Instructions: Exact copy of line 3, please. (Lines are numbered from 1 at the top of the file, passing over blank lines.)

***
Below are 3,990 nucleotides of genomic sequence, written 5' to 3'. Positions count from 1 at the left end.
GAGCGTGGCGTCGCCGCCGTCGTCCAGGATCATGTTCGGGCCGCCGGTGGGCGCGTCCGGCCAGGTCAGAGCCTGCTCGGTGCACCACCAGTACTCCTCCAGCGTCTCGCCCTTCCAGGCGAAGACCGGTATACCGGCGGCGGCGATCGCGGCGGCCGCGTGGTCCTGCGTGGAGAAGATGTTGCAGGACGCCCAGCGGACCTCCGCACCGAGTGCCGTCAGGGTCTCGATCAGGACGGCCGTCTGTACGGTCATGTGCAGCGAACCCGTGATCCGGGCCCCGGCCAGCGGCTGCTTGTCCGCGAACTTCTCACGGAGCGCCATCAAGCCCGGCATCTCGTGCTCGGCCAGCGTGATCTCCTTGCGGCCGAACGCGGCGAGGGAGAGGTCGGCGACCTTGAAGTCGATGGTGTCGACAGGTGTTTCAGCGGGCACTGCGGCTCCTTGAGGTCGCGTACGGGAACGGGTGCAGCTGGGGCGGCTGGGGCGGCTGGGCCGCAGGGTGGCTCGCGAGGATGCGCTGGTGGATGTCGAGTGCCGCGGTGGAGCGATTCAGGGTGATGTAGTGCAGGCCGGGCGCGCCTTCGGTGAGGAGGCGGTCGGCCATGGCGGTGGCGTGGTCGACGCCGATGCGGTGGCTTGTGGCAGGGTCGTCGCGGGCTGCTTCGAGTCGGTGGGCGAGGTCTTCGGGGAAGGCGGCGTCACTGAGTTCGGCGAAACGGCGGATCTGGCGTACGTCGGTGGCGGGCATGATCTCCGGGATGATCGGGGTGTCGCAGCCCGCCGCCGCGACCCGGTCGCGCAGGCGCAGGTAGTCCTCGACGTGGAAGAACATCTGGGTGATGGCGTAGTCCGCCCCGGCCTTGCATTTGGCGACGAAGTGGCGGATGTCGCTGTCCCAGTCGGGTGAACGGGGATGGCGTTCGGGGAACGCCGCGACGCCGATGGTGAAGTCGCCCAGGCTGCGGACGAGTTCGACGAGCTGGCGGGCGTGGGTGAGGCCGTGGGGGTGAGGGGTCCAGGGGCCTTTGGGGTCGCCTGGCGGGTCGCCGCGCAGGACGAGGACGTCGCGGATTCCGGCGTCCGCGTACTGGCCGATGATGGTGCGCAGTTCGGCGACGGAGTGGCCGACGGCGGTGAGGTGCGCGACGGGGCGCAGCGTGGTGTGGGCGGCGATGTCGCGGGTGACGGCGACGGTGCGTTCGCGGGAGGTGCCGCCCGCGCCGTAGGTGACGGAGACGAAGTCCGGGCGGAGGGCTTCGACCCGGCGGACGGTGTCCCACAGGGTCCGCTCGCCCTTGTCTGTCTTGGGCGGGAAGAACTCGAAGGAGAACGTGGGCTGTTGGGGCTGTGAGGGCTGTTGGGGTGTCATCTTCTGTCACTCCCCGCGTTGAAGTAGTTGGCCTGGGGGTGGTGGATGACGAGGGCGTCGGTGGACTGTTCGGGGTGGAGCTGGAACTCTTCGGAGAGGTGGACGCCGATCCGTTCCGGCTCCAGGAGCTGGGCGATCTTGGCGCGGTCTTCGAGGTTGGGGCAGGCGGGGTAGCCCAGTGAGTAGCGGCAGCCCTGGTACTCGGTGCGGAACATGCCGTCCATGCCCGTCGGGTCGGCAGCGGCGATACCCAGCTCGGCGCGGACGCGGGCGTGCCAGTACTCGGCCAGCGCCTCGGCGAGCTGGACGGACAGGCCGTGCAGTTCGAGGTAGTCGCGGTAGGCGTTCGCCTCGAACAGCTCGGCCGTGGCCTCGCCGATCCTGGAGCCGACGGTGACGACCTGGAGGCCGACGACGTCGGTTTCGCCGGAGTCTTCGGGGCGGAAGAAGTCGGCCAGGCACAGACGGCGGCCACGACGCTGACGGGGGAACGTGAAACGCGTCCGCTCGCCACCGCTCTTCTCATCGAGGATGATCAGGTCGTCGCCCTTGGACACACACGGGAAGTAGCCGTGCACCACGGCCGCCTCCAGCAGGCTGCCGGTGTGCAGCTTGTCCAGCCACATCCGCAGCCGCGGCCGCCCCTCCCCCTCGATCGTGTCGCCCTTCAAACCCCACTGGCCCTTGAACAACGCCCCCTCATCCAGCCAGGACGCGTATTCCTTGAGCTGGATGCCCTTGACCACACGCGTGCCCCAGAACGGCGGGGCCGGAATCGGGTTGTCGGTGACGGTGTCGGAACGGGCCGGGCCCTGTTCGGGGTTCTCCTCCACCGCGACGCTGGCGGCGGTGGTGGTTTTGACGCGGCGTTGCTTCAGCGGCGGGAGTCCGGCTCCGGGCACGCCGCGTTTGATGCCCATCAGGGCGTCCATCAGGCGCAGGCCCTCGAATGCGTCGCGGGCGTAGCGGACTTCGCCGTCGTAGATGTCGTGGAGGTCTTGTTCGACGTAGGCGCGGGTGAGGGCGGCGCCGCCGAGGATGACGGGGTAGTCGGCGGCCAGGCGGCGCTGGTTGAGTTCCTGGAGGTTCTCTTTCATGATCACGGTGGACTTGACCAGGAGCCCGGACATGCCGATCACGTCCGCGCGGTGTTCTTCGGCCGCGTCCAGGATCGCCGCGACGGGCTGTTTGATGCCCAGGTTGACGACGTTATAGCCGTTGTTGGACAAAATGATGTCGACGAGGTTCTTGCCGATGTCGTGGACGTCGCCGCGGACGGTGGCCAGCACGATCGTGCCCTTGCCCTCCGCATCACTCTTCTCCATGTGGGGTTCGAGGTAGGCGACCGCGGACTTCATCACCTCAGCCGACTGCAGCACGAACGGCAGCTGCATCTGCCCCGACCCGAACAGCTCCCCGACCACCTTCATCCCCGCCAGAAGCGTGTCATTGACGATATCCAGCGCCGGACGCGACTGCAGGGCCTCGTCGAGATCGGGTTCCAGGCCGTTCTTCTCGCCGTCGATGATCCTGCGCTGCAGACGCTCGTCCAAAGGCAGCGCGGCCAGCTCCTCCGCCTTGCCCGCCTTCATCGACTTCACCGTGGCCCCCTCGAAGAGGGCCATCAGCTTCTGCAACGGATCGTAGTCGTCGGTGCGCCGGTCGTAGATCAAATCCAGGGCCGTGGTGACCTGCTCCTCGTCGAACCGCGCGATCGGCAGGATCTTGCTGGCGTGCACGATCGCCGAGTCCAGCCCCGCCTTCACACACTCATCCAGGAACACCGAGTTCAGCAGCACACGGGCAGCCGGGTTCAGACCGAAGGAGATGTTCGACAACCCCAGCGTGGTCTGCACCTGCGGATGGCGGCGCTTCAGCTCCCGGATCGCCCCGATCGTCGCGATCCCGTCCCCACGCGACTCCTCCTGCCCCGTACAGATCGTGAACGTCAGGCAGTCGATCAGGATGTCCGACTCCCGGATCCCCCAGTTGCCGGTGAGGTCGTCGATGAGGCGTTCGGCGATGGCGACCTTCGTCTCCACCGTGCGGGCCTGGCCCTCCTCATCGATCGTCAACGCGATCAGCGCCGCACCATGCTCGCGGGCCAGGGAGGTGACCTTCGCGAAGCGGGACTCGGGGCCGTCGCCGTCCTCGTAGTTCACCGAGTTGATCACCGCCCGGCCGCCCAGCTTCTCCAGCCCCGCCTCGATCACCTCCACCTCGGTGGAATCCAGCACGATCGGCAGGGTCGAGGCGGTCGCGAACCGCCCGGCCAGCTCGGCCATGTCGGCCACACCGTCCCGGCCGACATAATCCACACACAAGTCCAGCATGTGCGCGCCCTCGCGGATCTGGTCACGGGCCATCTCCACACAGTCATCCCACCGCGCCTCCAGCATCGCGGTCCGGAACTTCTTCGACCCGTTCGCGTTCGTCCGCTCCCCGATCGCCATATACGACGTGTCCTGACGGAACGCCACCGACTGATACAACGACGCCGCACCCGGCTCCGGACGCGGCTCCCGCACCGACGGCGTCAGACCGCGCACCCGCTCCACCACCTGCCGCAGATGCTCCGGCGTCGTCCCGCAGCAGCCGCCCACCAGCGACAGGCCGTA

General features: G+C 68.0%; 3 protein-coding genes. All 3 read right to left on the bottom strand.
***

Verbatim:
General features: G+C 68.0%; 3 protein-coding genes. All 3 read right to left on the bottom strand.